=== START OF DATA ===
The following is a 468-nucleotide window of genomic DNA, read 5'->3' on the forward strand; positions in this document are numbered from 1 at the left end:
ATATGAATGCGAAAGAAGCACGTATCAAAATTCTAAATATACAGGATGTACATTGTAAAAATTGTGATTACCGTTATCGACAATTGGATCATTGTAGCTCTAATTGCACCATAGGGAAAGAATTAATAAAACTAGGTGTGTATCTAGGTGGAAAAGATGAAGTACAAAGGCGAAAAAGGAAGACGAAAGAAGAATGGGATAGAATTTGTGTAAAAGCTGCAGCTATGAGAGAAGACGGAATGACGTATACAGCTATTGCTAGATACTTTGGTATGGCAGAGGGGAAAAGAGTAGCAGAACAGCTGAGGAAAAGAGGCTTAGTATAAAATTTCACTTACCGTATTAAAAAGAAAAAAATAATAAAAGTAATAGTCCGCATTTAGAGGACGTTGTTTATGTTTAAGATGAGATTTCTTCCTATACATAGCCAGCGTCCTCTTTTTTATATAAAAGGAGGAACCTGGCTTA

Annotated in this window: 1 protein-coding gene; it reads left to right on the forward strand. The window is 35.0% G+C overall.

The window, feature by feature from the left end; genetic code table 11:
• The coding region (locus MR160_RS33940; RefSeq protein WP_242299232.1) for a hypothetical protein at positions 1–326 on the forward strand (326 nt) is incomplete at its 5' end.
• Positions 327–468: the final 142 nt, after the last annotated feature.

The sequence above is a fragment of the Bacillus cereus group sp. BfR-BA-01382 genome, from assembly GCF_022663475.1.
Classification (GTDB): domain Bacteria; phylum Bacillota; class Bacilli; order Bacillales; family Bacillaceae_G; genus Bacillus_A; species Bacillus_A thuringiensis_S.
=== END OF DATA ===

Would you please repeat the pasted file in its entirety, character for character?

The following is a 468-nucleotide window of genomic DNA, read 5'->3' on the forward strand; positions in this document are numbered from 1 at the left end:
ATATGAATGCGAAAGAAGCACGTATCAAAATTCTAAATATACAGGATGTACATTGTAAAAATTGTGATTACCGTTATCGACAATTGGATCATTGTAGCTCTAATTGCACCATAGGGAAAGAATTAATAAAACTAGGTGTGTATCTAGGTGGAAAAGATGAAGTACAAAGGCGAAAAAGGAAGACGAAAGAAGAATGGGATAGAATTTGTGTAAAAGCTGCAGCTATGAGAGAAGACGGAATGACGTATACAGCTATTGCTAGATACTTTGGTATGGCAGAGGGGAAAAGAGTAGCAGAACAGCTGAGGAAAAGAGGCTTAGTATAAAATTTCACTTACCGTATTAAAAAGAAAAAAATAATAAAAGTAATAGTCCGCATTTAGAGGACGTTGTTTATGTTTAAGATGAGATTTCTTCCTATACATAGCCAGCGTCCTCTTTTTTATATAAAAGGAGGAACCTGGCTTA

Annotated in this window: 1 protein-coding gene; it reads left to right on the forward strand. The window is 35.0% G+C overall.

The window, feature by feature from the left end; genetic code table 11:
• The coding region (locus MR160_RS33940; RefSeq protein WP_242299232.1) for a hypothetical protein at positions 1–326 on the forward strand (326 nt) is incomplete at its 5' end.
• Positions 327–468: the final 142 nt, after the last annotated feature.

The sequence above is a fragment of the Bacillus cereus group sp. BfR-BA-01382 genome, from assembly GCF_022663475.1.
Classification (GTDB): domain Bacteria; phylum Bacillota; class Bacilli; order Bacillales; family Bacillaceae_G; genus Bacillus_A; species Bacillus_A thuringiensis_S.